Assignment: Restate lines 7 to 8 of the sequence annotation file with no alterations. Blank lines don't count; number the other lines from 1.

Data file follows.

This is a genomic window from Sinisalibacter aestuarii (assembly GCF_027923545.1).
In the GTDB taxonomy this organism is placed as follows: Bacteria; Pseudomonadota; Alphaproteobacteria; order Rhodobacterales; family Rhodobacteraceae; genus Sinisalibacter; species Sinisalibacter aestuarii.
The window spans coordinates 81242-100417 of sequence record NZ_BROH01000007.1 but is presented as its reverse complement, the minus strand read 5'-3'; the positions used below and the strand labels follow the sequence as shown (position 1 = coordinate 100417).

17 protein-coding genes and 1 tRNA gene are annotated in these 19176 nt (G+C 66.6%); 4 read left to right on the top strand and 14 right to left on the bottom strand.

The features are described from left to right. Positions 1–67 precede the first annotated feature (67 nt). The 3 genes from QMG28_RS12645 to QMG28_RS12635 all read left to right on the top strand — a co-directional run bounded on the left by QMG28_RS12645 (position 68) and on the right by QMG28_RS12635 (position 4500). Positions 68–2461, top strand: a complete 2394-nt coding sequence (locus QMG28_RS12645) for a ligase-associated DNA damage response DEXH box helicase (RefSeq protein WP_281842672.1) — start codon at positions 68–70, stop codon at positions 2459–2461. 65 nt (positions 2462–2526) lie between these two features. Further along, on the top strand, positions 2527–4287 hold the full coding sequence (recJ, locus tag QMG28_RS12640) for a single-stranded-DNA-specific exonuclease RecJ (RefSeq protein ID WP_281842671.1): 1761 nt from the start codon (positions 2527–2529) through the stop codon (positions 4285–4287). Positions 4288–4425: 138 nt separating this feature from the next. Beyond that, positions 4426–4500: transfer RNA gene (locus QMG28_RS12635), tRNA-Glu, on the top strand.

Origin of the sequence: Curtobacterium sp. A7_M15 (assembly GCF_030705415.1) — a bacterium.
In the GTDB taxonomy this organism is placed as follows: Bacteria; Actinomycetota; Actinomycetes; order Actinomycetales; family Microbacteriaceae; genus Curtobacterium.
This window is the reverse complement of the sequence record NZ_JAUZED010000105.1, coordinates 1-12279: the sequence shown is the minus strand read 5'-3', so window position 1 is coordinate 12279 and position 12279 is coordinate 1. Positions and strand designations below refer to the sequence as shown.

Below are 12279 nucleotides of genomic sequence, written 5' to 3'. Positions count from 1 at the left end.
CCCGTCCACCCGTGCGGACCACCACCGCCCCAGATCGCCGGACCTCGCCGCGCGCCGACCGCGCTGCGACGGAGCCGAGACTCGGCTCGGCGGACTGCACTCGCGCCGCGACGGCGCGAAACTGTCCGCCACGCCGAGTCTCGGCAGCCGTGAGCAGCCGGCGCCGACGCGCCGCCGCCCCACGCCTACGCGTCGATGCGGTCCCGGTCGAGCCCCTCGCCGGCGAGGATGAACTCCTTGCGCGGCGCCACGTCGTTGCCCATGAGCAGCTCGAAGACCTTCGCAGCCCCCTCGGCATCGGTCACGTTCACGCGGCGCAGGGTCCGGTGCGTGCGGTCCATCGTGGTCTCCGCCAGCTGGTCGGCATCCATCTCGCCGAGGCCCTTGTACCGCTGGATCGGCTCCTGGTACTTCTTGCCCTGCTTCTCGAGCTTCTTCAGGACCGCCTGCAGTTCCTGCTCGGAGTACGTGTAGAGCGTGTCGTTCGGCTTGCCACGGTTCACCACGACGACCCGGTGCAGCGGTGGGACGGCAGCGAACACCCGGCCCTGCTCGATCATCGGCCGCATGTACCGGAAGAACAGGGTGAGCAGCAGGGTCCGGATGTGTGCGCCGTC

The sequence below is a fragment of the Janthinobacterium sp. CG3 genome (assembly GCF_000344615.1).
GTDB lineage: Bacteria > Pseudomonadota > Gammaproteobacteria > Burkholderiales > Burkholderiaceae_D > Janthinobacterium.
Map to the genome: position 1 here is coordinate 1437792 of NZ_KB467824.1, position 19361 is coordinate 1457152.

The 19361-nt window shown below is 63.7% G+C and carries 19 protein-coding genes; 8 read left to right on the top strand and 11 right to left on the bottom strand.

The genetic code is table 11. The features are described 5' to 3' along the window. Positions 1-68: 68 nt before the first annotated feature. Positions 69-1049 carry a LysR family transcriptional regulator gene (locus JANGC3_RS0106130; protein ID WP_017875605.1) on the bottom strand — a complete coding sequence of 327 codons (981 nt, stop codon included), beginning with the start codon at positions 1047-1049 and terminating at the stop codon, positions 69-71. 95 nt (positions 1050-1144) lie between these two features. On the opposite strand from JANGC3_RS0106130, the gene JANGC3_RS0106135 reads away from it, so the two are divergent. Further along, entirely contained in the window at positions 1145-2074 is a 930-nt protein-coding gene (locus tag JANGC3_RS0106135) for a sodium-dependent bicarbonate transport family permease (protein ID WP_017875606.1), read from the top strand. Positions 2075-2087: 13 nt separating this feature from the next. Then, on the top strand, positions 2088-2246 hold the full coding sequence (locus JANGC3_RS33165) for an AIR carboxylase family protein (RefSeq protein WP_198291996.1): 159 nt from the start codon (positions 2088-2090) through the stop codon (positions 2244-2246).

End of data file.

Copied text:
In the GTDB taxonomy this organism is placed as follows: Bacteria; Actinomycetota; Actinomycetes; order Actinomycetales; family Microbacteriaceae; genus Curtobacterium.
This window is the reverse complement of the sequence record NZ_JAUZED010000105.1, coordinates 1-12279: the sequence shown is the minus strand read 5'-3', so window position 1 is coordinate 12279 and position 12279 is coordinate 1. Positions and strand designations below refer to the sequence as shown.